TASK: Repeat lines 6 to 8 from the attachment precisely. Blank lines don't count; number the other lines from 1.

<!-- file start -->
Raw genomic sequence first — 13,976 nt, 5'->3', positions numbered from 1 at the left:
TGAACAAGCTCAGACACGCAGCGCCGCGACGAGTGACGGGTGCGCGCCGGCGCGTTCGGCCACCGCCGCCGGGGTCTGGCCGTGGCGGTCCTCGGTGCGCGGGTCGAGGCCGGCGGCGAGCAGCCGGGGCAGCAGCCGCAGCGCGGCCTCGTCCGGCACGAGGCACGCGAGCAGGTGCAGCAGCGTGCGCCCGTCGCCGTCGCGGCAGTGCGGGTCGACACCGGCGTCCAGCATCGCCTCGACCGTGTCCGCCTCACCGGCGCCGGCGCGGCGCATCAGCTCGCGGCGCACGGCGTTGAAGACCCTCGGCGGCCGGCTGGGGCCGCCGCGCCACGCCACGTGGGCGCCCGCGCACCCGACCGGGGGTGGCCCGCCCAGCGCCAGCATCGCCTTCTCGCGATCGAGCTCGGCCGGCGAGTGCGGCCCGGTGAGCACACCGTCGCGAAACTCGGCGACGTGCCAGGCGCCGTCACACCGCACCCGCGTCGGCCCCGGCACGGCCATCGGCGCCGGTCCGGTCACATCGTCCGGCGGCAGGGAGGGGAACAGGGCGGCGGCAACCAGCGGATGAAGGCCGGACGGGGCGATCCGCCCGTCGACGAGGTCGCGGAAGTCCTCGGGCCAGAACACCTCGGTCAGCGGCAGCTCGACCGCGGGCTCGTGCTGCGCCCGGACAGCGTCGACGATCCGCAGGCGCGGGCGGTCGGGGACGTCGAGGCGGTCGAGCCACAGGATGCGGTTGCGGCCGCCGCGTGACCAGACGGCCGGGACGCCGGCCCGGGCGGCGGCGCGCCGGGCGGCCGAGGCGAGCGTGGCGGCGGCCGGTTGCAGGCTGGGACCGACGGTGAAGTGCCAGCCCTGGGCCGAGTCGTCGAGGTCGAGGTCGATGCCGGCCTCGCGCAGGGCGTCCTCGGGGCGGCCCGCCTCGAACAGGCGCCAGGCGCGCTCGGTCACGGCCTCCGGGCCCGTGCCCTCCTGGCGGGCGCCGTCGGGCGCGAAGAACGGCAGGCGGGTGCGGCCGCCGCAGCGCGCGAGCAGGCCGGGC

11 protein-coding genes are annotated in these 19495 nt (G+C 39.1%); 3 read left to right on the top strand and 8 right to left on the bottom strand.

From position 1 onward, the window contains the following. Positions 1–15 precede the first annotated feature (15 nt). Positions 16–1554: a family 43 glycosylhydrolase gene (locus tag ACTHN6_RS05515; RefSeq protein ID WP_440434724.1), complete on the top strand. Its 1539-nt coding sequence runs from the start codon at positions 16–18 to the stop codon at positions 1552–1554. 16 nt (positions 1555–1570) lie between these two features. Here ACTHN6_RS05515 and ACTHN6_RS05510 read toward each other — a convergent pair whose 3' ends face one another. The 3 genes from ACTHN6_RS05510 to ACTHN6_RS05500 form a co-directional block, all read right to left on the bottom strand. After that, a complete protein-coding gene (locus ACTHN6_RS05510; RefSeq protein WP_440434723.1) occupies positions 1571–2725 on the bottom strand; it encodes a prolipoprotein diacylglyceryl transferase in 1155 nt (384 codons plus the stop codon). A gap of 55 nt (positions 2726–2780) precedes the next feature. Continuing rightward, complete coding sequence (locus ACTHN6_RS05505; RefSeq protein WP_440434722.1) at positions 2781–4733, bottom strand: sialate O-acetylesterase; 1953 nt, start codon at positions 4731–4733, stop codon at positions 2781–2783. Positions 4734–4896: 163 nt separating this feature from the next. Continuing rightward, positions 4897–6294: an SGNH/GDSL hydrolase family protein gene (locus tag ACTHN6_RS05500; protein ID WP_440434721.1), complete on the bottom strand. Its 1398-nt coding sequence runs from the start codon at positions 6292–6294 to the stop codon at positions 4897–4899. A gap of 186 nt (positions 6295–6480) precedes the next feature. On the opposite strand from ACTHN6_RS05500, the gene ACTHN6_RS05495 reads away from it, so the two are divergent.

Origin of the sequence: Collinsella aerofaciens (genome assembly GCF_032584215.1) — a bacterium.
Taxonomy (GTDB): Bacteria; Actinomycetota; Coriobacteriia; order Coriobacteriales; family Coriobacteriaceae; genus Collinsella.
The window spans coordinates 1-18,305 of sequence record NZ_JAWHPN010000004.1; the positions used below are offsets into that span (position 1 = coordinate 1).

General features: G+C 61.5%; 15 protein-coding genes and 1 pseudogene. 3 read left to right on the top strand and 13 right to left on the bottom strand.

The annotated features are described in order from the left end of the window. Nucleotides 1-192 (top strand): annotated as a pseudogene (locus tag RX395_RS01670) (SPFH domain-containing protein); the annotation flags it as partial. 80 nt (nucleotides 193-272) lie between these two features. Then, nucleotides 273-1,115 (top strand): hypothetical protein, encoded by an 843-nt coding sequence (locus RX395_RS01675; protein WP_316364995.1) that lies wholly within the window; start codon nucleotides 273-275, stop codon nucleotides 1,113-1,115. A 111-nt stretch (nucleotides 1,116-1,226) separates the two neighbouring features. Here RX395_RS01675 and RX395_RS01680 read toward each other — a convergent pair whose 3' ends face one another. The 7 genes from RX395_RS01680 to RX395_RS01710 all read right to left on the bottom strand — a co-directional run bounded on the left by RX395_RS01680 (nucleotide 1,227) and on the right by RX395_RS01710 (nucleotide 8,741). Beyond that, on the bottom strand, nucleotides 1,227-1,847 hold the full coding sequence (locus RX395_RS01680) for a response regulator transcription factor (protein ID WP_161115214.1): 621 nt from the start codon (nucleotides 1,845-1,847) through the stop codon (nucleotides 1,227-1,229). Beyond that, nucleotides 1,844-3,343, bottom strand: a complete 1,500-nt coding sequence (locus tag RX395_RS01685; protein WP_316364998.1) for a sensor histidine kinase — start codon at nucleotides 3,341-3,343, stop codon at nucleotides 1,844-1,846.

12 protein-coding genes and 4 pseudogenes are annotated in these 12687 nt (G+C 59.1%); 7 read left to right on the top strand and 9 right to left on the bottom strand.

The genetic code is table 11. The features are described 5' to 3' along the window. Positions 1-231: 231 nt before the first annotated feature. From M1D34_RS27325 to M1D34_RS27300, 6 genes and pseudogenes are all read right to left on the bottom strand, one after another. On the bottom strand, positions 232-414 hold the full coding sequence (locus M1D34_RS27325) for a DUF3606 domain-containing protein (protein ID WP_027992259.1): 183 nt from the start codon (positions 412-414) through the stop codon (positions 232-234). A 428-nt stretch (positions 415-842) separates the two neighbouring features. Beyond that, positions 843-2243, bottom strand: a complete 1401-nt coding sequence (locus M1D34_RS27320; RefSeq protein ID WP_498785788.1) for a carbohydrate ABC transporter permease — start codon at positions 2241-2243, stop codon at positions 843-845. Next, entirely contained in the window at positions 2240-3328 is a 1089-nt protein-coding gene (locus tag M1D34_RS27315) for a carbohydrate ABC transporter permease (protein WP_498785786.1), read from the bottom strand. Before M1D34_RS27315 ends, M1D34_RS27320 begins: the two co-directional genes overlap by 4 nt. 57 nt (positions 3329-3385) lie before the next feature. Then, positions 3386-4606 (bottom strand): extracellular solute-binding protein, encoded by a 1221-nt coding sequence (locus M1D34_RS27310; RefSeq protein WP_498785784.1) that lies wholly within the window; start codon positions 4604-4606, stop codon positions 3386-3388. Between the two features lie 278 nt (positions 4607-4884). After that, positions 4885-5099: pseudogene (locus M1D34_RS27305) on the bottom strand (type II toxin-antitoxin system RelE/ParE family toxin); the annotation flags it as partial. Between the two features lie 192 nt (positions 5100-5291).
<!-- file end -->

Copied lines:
Taxonomy (GTDB): Bacteria; Actinomycetota; Coriobacteriia; order Coriobacteriales; family Coriobacteriaceae; genus Collinsella.
The window spans coordinates 1-18,305 of sequence record NZ_JAWHPN010000004.1; the positions used below are offsets into that span (position 1 = coordinate 1).

General features: G+C 61.5%; 15 protein-coding genes and 1 pseudogene. 3 read left to right on the top strand and 13 right to left on the bottom strand.